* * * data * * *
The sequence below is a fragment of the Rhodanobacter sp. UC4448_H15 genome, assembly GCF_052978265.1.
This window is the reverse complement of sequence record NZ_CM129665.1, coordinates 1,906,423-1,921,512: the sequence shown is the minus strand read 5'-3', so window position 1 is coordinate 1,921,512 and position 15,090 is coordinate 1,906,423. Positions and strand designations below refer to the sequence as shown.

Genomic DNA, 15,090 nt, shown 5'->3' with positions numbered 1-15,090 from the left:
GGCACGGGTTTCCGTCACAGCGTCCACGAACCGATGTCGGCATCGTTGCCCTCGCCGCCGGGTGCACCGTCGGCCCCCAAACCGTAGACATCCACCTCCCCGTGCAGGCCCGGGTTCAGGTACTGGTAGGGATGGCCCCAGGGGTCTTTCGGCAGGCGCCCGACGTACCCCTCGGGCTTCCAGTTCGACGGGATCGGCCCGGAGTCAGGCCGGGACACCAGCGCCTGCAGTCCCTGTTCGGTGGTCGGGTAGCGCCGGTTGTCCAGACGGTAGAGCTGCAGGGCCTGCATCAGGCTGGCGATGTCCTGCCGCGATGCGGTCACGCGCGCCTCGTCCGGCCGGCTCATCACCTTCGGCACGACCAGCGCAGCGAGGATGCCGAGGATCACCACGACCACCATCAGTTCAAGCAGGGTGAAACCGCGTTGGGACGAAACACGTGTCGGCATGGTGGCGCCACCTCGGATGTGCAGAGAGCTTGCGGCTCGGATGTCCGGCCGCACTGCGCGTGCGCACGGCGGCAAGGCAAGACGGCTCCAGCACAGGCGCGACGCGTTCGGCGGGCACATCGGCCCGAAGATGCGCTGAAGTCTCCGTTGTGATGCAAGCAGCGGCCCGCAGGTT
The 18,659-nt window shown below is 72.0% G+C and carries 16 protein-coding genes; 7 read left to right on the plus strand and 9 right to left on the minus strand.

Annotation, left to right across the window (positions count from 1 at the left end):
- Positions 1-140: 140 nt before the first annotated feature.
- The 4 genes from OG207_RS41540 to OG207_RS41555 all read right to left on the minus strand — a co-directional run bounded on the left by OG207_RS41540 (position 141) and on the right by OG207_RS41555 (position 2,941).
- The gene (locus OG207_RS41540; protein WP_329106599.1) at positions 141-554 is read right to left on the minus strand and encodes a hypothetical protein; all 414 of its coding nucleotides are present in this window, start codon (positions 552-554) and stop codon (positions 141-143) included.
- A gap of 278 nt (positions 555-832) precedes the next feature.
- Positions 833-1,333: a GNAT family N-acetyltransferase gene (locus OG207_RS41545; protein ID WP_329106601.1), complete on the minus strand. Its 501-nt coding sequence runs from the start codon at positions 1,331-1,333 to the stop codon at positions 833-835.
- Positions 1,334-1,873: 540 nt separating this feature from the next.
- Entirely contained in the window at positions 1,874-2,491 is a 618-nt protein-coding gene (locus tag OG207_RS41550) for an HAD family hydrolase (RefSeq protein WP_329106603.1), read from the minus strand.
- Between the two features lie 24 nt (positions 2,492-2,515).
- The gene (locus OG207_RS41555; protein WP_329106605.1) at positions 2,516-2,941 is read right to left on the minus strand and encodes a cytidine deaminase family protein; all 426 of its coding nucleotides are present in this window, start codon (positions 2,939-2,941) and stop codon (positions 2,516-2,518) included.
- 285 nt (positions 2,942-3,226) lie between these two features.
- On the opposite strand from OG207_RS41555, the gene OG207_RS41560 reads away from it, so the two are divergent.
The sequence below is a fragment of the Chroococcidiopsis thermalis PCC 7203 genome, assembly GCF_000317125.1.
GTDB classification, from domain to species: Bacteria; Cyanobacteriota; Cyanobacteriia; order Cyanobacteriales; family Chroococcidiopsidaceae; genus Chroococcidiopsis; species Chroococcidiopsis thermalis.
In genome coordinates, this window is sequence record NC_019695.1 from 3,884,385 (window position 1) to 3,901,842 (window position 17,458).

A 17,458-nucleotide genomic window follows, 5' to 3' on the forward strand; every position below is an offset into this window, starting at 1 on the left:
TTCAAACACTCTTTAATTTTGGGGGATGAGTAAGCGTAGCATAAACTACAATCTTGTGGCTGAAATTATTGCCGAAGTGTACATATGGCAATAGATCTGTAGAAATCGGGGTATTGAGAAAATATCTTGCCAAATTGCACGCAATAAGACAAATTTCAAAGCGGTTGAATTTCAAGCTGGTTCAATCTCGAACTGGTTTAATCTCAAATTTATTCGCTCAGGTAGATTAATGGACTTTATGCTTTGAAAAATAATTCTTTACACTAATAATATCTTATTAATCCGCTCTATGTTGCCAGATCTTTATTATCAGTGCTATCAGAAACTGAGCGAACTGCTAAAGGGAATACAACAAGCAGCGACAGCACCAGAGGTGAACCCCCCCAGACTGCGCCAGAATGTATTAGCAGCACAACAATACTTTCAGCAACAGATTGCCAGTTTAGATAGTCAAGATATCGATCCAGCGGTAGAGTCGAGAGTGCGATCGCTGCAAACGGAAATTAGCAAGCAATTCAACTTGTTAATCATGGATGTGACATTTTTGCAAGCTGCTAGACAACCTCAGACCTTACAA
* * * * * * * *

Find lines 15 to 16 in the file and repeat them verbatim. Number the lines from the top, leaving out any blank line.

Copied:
- The gene (locus OG207_RS41555; protein WP_329106605.1) at positions 2,516-2,941 is read right to left on the minus strand and encodes a cytidine deaminase family protein; all 426 of its coding nucleotides are present in this window, start codon (positions 2,939-2,941) and stop codon (positions 2,516-2,518) included.
- 285 nt (positions 2,942-3,226) lie between these two features.